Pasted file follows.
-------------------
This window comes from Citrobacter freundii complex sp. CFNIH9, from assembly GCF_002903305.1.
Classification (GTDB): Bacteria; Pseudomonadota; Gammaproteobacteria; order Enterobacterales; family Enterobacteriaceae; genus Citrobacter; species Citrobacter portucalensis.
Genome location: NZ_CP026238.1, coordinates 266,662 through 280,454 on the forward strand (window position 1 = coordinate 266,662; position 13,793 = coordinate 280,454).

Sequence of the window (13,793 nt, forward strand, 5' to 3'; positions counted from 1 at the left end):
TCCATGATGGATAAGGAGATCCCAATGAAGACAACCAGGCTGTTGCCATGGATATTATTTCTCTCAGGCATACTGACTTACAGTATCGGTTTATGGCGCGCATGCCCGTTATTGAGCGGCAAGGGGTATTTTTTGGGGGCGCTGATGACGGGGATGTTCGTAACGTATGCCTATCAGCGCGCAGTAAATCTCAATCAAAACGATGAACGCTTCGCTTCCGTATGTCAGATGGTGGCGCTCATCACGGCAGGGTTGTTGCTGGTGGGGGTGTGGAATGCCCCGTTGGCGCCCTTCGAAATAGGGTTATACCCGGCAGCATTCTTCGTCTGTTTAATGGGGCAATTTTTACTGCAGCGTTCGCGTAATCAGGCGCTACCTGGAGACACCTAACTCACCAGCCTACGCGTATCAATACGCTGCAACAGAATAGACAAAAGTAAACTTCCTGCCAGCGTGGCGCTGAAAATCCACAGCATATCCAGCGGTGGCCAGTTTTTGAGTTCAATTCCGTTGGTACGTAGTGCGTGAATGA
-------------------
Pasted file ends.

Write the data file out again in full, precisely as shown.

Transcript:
This window comes from Citrobacter freundii complex sp. CFNIH9, from assembly GCF_002903305.1.
Classification (GTDB): Bacteria; Pseudomonadota; Gammaproteobacteria; order Enterobacterales; family Enterobacteriaceae; genus Citrobacter; species Citrobacter portucalensis.
Genome location: NZ_CP026238.1, coordinates 266,662 through 280,454 on the forward strand (window position 1 = coordinate 266,662; position 13,793 = coordinate 280,454).

Sequence of the window (13,793 nt, forward strand, 5' to 3'; positions counted from 1 at the left end):
TCCATGATGGATAAGGAGATCCCAATGAAGACAACCAGGCTGTTGCCATGGATATTATTTCTCTCAGGCATACTGACTTACAGTATCGGTTTATGGCGCGCATGCCCGTTATTGAGCGGCAAGGGGTATTTTTTGGGGGCGCTGATGACGGGGATGTTCGTAACGTATGCCTATCAGCGCGCAGTAAATCTCAATCAAAACGATGAACGCTTCGCTTCCGTATGTCAGATGGTGGCGCTCATCACGGCAGGGTTGTTGCTGGTGGGGGTGTGGAATGCCCCGTTGGCGCCCTTCGAAATAGGGTTATACCCGGCAGCATTCTTCGTCTGTTTAATGGGGCAATTTTTACTGCAGCGTTCGCGTAATCAGGCGCTACCTGGAGACACCTAACTCACCAGCCTACGCGTATCAATACGCTGCAACAGAATAGACAAAAGTAAACTTCCTGCCAGCGTGGCGCTGAAAATCCACAGCATATCCAGCGGTGGCCAGTTTTTGAGTTCAATTCCGTTGGTACGTAGTGCGTGAATGA